Release Date: Oct 6, 2009
Record label: Capitol
Genre(s): Indie, Rock
Hockey's debut, Mind Chaos, was initially going to be released by Sony Records -- the band even got as far as reworking some of its demos in the studio with producer Jerry Harrison -- but the album's fate was left in limbo when the label dropped the band. Mind Chaos got a new lease on life when Hockey's songs made their way to BBC Radio 1 DJ Zane Lowe, whose championing of the strutting "Learn to Lose" helped earned the band another major-label deal. It's easy to hear why two big labels were interested in Mind Chaos; Hockey's angular basslines, chugging guitars, and washy keyboards call to mind tried and true, new wave-tinged acts like the Strokes, OK Go, and the Killers.
Hockey are from Portland, but they sure sound like they're from New York. Well, they sound like a mix of popular New York sounds from the last decade-- like the precise midpoint between the Strokes and LCD Soundsystem. Now, you could of course play "spot the influence" as easily with the Strokes and LCD Soundsystem, but they've both been so great at reshuffling the deck, it's hard to mind when the same card keeps coming up.
Judging bands on the way they look: we all do it. I remember the first time I saw Hockey. It was on some TV station in a crowded living room where I could barely hear the music, but what I could make out was a group of fashionably dressed young men, one of whom was wearing a headband. Based purely on headgear, my conclusion there and then was that they were opportunistic MGMT copyists.
"This ain't no Roxy Music," chirps Hockey's Ben Grubin on the first album by his currently hot foursome from Portland, Oregon. He can say that again. He could also add that, despite the wild-eyed comparisons flying around the internet, this ain't no LCD Soundsystem, either. Mind Chaos is the product of a guitar band who occasionally let their bassist and drummer get into a slouchy, hip-swinging groove (hence the purported similarity to LCD), but mainly stick to the alt-rock blueprint of clanging guitar and sardonic lyrics.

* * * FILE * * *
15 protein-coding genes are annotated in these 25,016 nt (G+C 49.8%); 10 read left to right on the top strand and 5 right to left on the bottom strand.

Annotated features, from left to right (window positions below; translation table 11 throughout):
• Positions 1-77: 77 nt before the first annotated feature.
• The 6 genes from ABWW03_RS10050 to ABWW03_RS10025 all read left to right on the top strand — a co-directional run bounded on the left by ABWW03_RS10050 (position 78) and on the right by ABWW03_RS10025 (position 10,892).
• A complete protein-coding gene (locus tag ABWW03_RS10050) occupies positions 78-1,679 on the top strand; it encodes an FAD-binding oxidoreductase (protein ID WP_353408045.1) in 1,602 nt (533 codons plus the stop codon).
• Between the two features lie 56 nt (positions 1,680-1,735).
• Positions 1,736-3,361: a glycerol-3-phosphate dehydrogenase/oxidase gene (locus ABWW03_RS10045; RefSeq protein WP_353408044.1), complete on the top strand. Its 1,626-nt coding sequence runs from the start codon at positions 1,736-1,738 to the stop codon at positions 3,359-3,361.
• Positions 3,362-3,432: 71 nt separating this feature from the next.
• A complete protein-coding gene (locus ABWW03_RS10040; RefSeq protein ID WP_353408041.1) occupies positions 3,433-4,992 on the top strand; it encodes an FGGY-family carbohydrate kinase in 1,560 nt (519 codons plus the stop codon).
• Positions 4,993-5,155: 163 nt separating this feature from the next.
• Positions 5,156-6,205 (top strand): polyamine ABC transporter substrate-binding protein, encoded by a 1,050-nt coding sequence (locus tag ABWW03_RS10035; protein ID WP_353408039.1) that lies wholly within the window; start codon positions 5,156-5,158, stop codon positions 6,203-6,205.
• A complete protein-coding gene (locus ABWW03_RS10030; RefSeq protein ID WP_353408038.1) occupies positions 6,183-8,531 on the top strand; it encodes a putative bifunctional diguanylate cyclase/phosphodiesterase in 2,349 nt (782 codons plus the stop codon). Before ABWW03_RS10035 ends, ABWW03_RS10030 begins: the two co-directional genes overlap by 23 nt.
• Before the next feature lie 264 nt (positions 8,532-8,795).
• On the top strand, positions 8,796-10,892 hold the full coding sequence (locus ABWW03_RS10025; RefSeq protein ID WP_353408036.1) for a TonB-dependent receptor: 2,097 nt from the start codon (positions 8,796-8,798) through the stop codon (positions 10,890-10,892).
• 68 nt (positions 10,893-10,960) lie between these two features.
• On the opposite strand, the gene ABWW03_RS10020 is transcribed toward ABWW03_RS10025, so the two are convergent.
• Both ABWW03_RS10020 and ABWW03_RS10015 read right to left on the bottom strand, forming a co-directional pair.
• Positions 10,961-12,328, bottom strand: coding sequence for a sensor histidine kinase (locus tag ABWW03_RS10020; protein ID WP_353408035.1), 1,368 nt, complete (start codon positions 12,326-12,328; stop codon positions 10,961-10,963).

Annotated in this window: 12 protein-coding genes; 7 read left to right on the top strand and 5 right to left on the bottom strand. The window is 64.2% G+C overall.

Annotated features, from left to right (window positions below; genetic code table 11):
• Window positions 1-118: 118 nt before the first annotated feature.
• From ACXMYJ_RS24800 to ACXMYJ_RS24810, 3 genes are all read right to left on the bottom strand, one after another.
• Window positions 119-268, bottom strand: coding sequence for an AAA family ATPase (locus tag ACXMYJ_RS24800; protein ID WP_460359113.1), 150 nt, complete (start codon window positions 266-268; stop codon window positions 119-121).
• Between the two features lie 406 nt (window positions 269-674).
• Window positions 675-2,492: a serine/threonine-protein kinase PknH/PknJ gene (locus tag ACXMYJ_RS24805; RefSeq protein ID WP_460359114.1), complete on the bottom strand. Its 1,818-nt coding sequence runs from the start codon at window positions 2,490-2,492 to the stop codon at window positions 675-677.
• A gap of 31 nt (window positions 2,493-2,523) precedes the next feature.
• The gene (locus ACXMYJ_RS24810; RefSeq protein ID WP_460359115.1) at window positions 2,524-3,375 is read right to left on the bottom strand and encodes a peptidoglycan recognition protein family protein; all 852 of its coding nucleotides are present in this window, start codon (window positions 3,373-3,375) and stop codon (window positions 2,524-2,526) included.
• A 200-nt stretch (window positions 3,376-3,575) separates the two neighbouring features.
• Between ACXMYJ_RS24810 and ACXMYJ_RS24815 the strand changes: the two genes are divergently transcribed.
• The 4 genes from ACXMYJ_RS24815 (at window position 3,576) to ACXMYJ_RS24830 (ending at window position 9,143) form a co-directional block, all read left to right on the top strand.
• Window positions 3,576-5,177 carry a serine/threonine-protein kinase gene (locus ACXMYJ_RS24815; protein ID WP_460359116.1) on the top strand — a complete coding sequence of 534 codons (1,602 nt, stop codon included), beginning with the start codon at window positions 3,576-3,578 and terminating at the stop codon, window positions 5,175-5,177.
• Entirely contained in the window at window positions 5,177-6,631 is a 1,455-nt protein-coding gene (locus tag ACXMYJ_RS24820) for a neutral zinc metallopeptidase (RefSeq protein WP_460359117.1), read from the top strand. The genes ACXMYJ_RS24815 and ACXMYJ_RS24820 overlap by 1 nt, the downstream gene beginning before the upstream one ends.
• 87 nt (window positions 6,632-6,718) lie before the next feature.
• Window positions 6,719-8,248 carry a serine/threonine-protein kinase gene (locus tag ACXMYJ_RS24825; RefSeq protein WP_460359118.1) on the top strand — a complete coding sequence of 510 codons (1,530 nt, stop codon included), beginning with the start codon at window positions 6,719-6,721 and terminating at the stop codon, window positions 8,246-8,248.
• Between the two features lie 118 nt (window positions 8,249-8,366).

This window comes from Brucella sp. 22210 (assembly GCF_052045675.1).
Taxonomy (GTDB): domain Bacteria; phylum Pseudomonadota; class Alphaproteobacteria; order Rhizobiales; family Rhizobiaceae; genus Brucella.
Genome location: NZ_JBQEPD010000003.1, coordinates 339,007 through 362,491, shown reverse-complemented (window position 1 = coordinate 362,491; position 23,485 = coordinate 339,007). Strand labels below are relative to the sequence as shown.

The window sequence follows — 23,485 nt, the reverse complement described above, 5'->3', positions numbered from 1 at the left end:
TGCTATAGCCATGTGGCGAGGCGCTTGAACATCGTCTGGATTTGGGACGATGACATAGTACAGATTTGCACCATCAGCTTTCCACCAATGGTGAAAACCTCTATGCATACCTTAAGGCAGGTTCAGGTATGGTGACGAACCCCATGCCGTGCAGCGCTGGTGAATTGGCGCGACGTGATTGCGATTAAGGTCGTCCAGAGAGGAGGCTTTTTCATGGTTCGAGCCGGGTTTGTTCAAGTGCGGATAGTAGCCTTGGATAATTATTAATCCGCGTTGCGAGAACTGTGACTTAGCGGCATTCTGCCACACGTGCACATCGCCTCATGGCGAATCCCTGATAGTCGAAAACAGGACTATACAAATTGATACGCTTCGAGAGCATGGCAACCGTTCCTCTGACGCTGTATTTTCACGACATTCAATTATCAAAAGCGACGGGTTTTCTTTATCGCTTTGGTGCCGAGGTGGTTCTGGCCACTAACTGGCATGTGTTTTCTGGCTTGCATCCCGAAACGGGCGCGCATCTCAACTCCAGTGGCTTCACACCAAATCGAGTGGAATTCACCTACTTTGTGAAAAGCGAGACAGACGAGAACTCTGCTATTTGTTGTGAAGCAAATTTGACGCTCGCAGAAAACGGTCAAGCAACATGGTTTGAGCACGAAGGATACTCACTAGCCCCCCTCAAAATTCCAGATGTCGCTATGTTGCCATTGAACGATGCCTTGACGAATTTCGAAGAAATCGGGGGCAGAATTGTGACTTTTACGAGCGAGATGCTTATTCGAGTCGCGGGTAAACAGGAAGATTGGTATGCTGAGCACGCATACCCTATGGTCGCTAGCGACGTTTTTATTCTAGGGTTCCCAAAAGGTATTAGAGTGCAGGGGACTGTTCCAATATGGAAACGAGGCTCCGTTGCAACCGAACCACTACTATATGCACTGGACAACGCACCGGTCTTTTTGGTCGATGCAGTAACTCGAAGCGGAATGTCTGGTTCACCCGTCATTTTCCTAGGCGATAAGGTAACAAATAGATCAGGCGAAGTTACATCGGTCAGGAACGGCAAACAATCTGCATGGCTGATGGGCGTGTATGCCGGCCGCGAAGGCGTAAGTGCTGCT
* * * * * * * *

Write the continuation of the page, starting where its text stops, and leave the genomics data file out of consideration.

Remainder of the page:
With a name as dumb as Hockey, these Portland hipsters tempt me to dismiss them as having overdosed on irony. But to their credit, there are a few decent new-wavey pop hooks here. Emerging from that trendy confluence of indie rock and electro, Hockey sound like a less serious version of the Strokes and Phoenix. [rssbreak] Lead single/opener/obviously-their-best-song Too Fake - a self-aware meta-comment on the band itself - builds a catchy, party-rawk chorus off an unlikely bass hook, while Work's downtempo groove features an unexpected, satisfying mellow turn.
They seem to actually give a puck. Lou Thomas 2009 Hockey singer Benjamin Grubin’s slippery way with a fast lyric is one of the most appealing aspects of his band’s debut album. During 3am Spanish, a snappy new wave relative of The Rolling Stones’ Miss You, Grubin coolly intones: “I got the money, but the money got me… I made the money but the money made me.” Later, on Song Away, there’s an equally cool couplet: “See what man has done to the world, see what the world has done to your man.” These snippets epitomise the appeal of Mind Chaos succinctly.
The government wants to bring in ID cards and independent businesses are crumbling to nothingness everywhere we look, but last time we checked we weren’t actually living in George Orwell’s [i]1984[/i]. Why, then, does there seem to have been a nationwide uniform memo circulated dictating that everyone has to dress the same? It’s not indie snobbery or fashion elitism but, since we all learnt how to walk vertically, clothing’s been a fair indicator of like-mindedness. [a]Hockey[/a] are the aural manifestation of this: they look like [a]MGMT[/a] but sound more like [a]Mika[/a].